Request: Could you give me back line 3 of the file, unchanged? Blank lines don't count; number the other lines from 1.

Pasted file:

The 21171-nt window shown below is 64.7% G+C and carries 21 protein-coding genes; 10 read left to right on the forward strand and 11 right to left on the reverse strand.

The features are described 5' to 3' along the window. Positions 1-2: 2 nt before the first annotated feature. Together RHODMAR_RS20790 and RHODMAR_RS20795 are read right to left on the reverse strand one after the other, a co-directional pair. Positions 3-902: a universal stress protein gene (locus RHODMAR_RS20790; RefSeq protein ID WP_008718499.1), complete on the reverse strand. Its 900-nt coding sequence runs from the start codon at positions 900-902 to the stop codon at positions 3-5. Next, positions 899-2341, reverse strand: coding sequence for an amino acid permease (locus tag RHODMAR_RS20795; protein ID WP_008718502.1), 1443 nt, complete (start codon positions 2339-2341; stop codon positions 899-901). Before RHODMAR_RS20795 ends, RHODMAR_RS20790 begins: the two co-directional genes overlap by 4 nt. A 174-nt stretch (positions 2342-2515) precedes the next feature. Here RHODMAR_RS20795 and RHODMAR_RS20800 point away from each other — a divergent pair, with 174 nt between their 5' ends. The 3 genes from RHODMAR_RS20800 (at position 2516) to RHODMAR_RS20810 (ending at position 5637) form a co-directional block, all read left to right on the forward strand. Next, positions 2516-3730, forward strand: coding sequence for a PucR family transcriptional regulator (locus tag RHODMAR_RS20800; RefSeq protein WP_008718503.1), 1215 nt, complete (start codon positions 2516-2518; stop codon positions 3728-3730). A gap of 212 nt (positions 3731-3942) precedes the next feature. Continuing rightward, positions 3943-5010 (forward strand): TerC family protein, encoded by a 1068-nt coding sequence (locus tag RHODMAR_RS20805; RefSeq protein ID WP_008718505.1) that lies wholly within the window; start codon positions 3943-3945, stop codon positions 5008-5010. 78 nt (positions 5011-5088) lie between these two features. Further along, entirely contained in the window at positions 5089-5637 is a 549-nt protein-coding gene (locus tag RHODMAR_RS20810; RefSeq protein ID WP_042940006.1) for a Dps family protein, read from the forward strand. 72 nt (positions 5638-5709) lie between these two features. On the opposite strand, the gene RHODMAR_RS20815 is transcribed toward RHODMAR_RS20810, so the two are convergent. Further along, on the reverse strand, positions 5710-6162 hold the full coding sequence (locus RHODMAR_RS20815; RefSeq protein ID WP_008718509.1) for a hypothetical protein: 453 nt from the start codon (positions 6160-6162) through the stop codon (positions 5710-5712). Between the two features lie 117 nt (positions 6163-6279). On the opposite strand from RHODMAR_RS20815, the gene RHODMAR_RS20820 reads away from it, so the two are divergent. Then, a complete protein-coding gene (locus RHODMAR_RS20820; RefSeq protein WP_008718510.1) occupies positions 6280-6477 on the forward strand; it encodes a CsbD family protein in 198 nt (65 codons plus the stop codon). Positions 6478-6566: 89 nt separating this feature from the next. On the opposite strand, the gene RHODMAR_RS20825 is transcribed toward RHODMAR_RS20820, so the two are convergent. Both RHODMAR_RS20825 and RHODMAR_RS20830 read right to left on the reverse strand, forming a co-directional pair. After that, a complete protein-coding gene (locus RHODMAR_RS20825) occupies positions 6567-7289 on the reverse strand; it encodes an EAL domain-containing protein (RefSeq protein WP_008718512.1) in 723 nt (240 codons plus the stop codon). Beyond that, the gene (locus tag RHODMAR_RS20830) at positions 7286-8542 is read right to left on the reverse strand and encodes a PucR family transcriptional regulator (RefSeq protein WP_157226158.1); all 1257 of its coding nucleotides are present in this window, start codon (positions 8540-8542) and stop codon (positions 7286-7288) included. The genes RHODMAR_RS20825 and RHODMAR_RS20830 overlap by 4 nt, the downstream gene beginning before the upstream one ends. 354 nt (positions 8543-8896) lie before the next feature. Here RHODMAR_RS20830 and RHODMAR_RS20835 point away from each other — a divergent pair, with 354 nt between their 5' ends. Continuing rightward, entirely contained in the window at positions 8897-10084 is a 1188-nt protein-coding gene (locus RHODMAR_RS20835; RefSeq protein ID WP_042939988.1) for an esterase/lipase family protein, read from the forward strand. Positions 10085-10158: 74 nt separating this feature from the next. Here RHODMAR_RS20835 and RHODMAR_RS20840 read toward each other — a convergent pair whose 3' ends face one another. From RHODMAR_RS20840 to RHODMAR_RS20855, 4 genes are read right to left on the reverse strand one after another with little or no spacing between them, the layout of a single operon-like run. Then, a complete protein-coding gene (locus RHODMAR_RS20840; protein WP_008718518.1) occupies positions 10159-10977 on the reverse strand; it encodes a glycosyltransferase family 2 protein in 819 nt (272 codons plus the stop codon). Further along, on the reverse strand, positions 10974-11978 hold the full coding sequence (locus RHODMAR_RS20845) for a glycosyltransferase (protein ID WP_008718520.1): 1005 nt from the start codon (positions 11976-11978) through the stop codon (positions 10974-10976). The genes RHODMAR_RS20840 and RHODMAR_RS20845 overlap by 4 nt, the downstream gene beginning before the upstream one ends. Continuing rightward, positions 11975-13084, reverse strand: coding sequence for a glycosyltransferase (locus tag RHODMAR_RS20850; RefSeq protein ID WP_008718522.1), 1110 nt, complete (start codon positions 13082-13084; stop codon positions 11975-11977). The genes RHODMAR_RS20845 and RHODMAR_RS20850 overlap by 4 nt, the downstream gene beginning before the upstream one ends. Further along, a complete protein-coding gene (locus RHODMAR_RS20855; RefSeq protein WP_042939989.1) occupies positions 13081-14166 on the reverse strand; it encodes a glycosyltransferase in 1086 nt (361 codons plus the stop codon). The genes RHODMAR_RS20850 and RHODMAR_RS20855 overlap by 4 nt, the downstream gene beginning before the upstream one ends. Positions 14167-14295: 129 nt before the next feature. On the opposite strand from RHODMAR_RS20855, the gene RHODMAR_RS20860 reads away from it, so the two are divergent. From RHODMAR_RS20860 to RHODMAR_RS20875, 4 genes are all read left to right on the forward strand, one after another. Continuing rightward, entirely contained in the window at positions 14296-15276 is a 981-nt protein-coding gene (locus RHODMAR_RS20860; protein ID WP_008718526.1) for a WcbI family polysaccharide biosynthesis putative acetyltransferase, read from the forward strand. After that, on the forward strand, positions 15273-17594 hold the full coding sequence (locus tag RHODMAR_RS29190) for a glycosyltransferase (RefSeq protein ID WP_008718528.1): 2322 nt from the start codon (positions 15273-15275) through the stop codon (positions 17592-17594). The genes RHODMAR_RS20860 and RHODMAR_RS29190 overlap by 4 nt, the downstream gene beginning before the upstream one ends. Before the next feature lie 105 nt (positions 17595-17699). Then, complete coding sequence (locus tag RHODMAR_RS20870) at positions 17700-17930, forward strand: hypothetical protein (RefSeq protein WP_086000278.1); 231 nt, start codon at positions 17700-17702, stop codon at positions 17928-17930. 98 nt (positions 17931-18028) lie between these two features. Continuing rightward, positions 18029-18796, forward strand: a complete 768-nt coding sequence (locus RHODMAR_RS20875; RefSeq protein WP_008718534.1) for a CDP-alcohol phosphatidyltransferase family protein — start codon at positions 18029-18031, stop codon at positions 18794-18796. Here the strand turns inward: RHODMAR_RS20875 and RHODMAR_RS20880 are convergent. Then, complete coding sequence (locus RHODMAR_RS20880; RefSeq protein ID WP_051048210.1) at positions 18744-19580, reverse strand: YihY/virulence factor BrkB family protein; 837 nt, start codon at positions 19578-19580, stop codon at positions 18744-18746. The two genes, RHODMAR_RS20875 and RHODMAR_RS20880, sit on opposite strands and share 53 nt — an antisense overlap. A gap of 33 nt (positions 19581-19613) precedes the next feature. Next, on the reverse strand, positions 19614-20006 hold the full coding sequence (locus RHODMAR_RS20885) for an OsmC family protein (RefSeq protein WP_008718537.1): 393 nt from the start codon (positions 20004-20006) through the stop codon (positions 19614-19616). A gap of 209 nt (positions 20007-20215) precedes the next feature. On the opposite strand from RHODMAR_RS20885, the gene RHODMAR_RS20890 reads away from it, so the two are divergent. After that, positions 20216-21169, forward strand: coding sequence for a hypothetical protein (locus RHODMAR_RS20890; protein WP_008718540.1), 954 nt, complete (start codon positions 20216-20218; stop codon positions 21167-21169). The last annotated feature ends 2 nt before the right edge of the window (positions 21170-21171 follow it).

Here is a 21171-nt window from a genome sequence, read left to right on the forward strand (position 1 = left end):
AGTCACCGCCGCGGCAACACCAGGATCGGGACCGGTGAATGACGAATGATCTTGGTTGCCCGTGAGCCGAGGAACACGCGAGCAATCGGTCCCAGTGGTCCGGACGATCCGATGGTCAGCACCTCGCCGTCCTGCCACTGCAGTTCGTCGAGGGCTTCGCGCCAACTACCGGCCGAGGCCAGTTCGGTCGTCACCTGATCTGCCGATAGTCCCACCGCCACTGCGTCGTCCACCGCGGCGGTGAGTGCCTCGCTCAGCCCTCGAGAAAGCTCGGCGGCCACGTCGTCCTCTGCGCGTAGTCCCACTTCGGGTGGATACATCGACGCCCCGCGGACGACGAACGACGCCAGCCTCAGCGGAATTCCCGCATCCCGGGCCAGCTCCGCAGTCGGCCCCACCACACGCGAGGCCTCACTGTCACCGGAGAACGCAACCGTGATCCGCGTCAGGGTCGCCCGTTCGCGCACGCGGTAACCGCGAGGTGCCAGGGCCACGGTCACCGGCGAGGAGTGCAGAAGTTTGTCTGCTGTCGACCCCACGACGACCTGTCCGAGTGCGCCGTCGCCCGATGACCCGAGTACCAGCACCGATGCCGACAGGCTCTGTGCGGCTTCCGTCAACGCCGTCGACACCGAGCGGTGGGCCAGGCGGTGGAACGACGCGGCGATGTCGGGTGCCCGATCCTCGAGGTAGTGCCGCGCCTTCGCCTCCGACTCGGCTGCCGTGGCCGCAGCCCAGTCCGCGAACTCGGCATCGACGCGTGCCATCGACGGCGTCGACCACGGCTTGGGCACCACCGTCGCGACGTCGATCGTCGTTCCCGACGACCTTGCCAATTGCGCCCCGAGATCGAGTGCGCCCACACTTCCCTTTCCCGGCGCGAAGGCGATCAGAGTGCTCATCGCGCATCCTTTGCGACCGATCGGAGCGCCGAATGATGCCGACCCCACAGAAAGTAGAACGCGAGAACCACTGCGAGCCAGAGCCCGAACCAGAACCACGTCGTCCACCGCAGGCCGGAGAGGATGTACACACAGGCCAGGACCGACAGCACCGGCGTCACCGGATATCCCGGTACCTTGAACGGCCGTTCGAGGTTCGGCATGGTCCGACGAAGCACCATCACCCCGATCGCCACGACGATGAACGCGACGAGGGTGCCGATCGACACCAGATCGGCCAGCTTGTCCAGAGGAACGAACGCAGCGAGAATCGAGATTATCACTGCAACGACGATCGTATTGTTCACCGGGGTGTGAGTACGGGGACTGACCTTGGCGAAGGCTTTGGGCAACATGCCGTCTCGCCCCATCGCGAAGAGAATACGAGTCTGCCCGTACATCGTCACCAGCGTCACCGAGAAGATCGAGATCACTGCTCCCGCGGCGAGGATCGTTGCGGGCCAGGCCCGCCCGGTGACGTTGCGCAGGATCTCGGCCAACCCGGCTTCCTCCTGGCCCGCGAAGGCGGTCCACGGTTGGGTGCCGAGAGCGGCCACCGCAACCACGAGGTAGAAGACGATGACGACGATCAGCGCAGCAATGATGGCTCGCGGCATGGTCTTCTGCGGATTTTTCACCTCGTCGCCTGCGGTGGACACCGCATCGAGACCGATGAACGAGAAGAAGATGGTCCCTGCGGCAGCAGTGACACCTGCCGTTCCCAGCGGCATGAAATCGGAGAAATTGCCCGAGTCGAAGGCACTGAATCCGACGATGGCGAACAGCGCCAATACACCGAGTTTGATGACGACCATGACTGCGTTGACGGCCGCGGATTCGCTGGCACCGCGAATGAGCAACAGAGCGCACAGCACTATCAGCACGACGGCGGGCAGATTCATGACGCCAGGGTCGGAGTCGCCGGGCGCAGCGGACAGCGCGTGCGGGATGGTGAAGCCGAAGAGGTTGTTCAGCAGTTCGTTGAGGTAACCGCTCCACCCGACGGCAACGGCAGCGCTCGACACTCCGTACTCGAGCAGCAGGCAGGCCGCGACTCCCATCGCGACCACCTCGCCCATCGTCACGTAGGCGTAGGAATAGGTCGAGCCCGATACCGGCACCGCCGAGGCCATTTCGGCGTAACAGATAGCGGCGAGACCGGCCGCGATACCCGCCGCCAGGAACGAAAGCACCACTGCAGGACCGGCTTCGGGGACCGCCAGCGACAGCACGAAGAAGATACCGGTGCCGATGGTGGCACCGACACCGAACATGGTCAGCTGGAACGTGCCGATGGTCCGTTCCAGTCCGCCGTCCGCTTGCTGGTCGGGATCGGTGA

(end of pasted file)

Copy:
Here is a 21171-nt window from a genome sequence, read left to right on the forward strand (position 1 = left end):